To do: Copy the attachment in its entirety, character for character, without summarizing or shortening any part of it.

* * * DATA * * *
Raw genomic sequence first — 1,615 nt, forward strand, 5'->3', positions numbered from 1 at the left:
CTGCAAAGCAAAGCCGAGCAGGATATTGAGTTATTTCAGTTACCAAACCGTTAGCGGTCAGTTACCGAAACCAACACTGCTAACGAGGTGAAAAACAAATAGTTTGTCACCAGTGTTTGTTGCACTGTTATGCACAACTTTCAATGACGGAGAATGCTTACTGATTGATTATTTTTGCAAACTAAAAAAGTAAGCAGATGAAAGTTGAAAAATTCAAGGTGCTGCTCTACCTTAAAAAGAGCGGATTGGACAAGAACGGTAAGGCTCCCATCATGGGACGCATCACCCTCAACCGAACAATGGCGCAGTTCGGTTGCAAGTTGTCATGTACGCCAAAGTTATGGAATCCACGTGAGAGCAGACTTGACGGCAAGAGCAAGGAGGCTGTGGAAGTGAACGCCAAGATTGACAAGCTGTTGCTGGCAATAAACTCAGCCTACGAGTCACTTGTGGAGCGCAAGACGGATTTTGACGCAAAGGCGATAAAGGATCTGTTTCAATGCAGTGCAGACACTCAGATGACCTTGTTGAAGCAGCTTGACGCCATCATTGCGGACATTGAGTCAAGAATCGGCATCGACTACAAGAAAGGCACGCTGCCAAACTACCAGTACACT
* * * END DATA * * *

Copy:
Raw genomic sequence first — 1,615 nt, forward strand, 5'->3', positions numbered from 1 at the left:
CTGCAAAGCAAAGCCGAGCAGGATATTGAGTTATTTCAGTTACCAAACCGTTAGCGGTCAGTTACCGAAACCAACACTGCTAACGAGGTGAAAAACAAATAGTTTGTCACCAGTGTTTGTTGCACTGTTATGCACAACTTTCAATGACGGAGAATGCTTACTGATTGATTATTTTTGCAAACTAAAAAAGTAAGCAGATGAAAGTTGAAAAATTCAAGGTGCTGCTCTACCTTAAAAAGAGCGGATTGGACAAGAACGGTAAGGCTCCCATCATGGGACGCATCACCCTCAACCGAACAATGGCGCAGTTCGGTTGCAAGTTGTCATGTACGCCAAAGTTATGGAATCCACGTGAGAGCAGACTTGACGGCAAGAGCAAGGAGGCTGTGGAAGTGAACGCCAAGATTGACAAGCTGTTGCTGGCAATAAACTCAGCCTACGAGTCACTTGTGGAGCGCAAGACGGATTTTGACGCAAAGGCGATAAAGGATCTGTTTCAATGCAGTGCAGACACTCAGATGACCTTGTTGAAGCAGCTTGACGCCATCATTGCGGACATTGAGTCAAGAATCGGCATCGACTACAAGAAAGGCACGCTGCCAAACTACCAGTACACT